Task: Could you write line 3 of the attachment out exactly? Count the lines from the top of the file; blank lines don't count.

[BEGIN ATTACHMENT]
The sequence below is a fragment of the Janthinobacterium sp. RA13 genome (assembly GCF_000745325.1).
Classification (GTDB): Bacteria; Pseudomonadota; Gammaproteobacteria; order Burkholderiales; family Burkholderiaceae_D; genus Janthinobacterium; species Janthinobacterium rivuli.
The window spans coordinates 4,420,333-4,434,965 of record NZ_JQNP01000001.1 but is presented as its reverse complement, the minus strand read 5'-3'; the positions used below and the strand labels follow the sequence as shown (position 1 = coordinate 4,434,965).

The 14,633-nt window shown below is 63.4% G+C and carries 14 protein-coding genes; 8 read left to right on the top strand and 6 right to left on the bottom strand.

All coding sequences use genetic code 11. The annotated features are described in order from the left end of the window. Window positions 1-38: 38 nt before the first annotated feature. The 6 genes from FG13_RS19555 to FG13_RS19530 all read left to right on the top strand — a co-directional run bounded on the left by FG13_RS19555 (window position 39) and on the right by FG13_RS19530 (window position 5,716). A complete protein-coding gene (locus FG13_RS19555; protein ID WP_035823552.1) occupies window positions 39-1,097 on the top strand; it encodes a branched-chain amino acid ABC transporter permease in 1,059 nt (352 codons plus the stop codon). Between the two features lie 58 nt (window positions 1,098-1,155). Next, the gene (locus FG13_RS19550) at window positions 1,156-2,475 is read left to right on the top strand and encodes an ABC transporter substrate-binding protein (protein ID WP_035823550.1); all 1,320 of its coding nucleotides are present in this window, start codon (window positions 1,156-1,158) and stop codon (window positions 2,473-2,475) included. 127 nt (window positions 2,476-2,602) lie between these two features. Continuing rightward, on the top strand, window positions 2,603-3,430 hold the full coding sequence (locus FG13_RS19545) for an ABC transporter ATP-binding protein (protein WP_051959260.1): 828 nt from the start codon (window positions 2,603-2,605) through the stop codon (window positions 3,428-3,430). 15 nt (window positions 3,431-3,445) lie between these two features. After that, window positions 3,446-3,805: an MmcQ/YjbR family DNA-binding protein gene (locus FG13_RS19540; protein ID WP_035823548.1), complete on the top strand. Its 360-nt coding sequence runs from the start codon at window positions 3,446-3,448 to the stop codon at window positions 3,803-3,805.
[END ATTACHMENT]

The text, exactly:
The window spans coordinates 4,420,333-4,434,965 of record NZ_JQNP01000001.1 but is presented as its reverse complement, the minus strand read 5'-3'; the positions used below and the strand labels follow the sequence as shown (position 1 = coordinate 4,434,965).